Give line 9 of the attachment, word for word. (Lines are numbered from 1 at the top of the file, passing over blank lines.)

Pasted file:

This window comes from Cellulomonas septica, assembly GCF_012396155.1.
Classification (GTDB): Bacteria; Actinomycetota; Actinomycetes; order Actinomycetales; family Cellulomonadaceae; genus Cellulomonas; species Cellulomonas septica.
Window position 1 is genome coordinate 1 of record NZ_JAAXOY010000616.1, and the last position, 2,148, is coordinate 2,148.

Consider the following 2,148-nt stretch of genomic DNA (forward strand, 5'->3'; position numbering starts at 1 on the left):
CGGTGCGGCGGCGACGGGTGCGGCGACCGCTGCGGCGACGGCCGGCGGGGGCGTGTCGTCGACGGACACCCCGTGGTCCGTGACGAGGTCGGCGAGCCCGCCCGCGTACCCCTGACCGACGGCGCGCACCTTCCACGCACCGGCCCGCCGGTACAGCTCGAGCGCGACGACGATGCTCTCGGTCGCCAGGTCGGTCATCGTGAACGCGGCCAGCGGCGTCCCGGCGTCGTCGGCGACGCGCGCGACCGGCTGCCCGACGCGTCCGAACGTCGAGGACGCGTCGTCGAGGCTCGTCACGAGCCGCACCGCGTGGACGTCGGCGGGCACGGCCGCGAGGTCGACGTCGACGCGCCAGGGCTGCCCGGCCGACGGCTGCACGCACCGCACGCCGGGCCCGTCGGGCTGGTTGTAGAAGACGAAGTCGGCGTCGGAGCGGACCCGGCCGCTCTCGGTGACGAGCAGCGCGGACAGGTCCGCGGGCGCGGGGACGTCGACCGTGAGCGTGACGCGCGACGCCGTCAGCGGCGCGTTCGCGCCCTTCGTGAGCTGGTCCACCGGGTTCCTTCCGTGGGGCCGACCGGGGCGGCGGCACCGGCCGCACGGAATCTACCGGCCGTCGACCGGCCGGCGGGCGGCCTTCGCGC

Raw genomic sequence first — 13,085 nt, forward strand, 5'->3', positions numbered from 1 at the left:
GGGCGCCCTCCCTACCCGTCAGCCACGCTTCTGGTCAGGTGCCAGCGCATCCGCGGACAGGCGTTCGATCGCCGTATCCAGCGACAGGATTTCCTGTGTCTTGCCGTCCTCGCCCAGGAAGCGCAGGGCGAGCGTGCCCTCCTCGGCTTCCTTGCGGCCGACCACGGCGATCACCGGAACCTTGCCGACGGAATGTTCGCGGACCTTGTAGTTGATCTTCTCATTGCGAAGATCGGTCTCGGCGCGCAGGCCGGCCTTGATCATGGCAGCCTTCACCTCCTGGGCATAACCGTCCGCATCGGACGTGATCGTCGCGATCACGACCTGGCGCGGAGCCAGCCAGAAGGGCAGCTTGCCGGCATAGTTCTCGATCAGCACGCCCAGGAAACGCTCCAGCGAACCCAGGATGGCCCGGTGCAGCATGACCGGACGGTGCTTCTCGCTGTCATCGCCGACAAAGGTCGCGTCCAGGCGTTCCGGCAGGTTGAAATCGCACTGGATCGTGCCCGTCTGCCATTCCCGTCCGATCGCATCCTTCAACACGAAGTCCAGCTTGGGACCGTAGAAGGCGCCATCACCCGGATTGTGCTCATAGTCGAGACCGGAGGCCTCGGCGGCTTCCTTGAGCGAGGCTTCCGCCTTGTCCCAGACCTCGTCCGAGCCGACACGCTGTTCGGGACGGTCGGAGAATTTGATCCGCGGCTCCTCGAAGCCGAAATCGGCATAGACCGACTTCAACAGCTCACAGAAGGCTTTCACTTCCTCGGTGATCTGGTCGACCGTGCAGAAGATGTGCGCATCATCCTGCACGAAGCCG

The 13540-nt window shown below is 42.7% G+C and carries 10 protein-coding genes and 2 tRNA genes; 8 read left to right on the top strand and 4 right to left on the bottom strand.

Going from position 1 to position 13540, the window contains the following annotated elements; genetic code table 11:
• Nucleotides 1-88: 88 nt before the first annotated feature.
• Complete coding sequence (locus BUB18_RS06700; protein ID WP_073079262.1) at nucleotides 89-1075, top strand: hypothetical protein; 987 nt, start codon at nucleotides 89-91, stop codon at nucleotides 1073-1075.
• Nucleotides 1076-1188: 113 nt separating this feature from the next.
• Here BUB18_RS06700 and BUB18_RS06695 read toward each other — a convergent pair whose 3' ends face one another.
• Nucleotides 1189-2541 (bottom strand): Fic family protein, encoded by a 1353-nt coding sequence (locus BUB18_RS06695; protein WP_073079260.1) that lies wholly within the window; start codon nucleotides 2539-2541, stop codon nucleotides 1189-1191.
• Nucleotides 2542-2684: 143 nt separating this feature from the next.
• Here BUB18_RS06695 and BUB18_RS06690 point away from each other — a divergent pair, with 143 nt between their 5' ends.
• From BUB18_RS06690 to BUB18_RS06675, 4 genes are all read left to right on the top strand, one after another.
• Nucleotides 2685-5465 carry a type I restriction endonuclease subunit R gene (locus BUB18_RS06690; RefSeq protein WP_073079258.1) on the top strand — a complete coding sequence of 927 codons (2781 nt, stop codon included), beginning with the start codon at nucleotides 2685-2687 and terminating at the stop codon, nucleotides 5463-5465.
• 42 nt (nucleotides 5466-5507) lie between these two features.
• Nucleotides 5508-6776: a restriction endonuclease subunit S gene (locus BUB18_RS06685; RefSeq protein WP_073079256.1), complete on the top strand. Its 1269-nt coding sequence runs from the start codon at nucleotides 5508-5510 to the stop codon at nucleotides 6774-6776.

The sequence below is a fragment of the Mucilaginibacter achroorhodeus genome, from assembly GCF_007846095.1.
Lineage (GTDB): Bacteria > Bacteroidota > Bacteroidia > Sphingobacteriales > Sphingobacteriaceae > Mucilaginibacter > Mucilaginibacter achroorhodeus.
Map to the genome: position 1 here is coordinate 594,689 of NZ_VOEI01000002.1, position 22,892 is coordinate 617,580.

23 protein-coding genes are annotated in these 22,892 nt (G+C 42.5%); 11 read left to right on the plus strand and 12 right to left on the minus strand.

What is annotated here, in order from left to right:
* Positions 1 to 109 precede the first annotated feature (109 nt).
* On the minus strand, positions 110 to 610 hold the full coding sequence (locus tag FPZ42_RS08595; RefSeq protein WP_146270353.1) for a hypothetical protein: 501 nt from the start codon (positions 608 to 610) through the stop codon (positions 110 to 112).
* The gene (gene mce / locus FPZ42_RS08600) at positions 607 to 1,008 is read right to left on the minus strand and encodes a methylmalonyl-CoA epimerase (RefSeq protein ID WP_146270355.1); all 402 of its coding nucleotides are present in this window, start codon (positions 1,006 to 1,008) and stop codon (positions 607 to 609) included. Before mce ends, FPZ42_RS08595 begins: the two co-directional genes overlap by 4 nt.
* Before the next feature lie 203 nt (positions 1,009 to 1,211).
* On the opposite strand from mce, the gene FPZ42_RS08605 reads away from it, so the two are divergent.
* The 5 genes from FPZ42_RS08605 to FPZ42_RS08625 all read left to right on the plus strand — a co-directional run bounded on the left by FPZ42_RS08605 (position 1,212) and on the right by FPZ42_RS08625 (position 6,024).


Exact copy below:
Going from position 1 to position 13540, the window contains the following annotated elements; genetic code table 11: